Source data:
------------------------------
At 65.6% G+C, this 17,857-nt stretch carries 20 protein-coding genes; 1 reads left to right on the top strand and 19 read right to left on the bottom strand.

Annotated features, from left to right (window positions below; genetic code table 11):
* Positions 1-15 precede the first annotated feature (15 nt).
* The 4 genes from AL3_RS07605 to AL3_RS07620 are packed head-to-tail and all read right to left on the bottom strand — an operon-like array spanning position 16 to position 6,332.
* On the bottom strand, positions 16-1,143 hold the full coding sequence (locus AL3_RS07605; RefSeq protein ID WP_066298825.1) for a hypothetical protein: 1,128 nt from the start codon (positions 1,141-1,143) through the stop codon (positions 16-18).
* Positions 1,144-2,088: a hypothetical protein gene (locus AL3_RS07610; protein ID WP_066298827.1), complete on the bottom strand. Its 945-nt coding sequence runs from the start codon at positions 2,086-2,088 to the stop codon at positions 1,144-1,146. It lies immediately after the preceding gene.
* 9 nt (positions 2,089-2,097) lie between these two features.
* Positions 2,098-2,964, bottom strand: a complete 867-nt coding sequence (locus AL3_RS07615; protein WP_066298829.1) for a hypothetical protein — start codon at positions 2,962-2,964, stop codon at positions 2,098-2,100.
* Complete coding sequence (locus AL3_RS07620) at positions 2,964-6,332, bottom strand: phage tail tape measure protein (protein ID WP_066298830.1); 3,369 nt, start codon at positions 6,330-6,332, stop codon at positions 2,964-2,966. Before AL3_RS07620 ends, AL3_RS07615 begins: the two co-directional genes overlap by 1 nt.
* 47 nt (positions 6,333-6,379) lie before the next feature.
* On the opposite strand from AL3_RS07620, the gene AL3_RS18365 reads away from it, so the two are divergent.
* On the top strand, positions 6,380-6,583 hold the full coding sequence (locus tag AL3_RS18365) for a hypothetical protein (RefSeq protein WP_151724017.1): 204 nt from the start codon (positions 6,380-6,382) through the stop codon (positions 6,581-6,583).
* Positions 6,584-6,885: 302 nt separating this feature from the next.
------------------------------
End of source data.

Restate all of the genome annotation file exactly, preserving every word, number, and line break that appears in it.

At 65.6% G+C, this 17,857-nt stretch carries 20 protein-coding genes; 1 reads left to right on the top strand and 19 read right to left on the bottom strand.

Annotated features, from left to right (window positions below; genetic code table 11):
* Positions 1-15 precede the first annotated feature (15 nt).
* The 4 genes from AL3_RS07605 to AL3_RS07620 are packed head-to-tail and all read right to left on the bottom strand — an operon-like array spanning position 16 to position 6,332.
* On the bottom strand, positions 16-1,143 hold the full coding sequence (locus AL3_RS07605; RefSeq protein ID WP_066298825.1) for a hypothetical protein: 1,128 nt from the start codon (positions 1,141-1,143) through the stop codon (positions 16-18).
* Positions 1,144-2,088: a hypothetical protein gene (locus AL3_RS07610; protein ID WP_066298827.1), complete on the bottom strand. Its 945-nt coding sequence runs from the start codon at positions 2,086-2,088 to the stop codon at positions 1,144-1,146. It lies immediately after the preceding gene.
* 9 nt (positions 2,089-2,097) lie between these two features.
* Positions 2,098-2,964, bottom strand: a complete 867-nt coding sequence (locus AL3_RS07615; protein WP_066298829.1) for a hypothetical protein — start codon at positions 2,962-2,964, stop codon at positions 2,098-2,100.
* Complete coding sequence (locus AL3_RS07620) at positions 2,964-6,332, bottom strand: phage tail tape measure protein (protein ID WP_066298830.1); 3,369 nt, start codon at positions 6,330-6,332, stop codon at positions 2,964-2,966. Before AL3_RS07620 ends, AL3_RS07615 begins: the two co-directional genes overlap by 1 nt.
* 47 nt (positions 6,333-6,379) lie before the next feature.
* On the opposite strand from AL3_RS07620, the gene AL3_RS18365 reads away from it, so the two are divergent.
* On the top strand, positions 6,380-6,583 hold the full coding sequence (locus tag AL3_RS18365) for a hypothetical protein (RefSeq protein WP_151724017.1): 204 nt from the start codon (positions 6,380-6,382) through the stop codon (positions 6,581-6,583).
* Positions 6,584-6,885: 302 nt separating this feature from the next.